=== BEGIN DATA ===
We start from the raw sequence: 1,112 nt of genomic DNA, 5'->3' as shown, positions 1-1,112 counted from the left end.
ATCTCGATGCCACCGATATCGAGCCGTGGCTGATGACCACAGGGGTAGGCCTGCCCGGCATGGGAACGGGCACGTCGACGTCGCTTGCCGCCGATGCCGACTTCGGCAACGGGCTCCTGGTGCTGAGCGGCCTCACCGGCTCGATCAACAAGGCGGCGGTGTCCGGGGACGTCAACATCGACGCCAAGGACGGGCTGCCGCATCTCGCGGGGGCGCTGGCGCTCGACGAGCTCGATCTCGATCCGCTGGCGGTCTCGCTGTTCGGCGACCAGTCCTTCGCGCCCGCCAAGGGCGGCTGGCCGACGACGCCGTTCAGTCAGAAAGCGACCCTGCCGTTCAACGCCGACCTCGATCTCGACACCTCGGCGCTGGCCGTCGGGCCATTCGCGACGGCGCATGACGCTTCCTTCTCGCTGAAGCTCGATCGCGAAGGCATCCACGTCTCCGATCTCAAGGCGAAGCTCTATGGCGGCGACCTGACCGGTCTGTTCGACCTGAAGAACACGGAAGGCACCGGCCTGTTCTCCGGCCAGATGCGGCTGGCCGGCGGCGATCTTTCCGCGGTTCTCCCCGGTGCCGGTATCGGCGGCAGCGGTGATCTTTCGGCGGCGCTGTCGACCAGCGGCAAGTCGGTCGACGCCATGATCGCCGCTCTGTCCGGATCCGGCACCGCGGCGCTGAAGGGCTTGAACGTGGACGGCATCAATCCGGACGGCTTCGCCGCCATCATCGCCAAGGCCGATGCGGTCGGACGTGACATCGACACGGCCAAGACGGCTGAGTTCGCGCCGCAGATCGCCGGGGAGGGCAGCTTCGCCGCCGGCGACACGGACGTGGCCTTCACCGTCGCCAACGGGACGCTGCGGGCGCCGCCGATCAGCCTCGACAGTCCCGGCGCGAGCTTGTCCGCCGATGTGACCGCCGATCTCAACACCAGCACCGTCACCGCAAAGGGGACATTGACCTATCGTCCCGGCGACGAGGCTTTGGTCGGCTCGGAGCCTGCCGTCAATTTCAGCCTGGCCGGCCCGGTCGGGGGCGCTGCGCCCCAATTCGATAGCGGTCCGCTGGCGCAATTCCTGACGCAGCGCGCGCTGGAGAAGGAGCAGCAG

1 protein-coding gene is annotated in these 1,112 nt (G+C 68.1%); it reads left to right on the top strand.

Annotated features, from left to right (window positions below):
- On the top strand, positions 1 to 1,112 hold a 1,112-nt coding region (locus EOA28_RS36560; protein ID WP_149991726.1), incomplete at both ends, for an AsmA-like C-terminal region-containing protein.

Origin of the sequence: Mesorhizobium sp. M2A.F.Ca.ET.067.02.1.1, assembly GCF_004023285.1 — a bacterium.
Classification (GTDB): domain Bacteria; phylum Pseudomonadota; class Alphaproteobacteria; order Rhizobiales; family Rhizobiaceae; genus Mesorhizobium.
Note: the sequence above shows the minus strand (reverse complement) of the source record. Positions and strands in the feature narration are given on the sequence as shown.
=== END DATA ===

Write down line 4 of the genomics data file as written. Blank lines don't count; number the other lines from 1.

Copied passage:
Annotated features, from left to right (window positions below):